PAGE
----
How to Freeze Milk Products

Updated February 21, 2017

You can freeze milk products safely by giving them enough room to expand as they freeze. The majority of milk is water; when liquid water freezes into ice, its volume increases. On average, milk products expand 9 per cent when they go from liquid to solid form. Thawed milk that has been previously frozen has permanent separation of milk fats that change the textures of the dairy product from silky smooth to watery and grainy.

Inspect the original milk product packaging to make sure there are no punctures and that at least a week is left before expiration. Plastic jugs tend to stay intact in the freezer better than paper cartons. Freezing milk will stop expiration until the milk is thawed, but cannot save spoiled milk.

Pour approximately 15 per cent of a newly opened container of fresh milk into a drinking glass. Removing about 2 1/3 cups per gallon or 1 1/4 cups for a half gallon will provide sufficient space for expansion.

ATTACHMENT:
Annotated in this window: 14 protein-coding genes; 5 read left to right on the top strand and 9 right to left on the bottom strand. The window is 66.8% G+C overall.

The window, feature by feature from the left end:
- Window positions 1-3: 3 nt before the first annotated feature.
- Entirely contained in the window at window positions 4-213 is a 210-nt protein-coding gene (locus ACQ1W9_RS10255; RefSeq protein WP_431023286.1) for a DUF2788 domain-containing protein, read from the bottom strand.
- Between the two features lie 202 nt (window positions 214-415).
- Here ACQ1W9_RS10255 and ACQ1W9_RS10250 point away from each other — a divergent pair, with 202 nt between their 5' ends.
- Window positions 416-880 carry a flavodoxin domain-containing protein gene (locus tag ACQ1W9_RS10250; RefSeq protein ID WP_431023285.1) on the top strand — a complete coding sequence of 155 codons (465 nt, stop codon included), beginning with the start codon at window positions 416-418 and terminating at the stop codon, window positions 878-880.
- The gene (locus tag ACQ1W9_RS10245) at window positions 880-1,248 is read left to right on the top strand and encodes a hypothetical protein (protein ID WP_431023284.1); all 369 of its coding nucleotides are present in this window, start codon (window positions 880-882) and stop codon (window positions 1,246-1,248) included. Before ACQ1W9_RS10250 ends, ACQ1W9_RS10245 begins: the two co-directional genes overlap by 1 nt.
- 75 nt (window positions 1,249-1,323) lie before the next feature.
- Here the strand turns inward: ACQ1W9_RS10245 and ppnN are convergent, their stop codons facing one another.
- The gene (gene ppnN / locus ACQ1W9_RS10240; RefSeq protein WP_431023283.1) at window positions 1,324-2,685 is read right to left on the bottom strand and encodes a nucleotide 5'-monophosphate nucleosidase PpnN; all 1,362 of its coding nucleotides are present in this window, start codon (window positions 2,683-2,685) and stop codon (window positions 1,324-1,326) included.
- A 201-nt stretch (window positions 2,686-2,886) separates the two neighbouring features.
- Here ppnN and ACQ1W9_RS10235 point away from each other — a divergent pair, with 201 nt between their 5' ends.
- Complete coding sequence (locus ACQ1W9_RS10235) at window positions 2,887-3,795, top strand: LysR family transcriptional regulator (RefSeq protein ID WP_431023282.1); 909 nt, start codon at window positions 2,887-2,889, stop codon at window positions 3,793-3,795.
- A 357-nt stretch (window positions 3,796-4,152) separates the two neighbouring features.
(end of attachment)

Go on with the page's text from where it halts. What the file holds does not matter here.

Reseal the milk product and place it into the coldest part of the freezer for up to a month. Milk has a tendency to absorb the other flavours in the freezer and may develop an off flavour when frozen beyond a month.

Move the frozen container of milk to the refrigerator when you are ready to thaw it for use. Estimate 12 hours of refrigerator thawing for every half gallon.

Use the thawed milk in a baking recipe or other cooked dish within three days of thawing it. You will not be able to detect the changes in texture when the milk is cooked into food.


An open box of baking soda will absorb food odours and keep frozen milk tasting fresh. Adding 3 tsp powdered milk to a glass of previously frozen milk can help make it creamier and less watery.

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Jeffrey Brian Airman is a writer, musician and food blogger. A 15-year veteran of the restaurant industry, Airman has used his experience to cover food, restaurants, cooking and do-it-yourself projects. Airman also studied nursing at San Diego State University.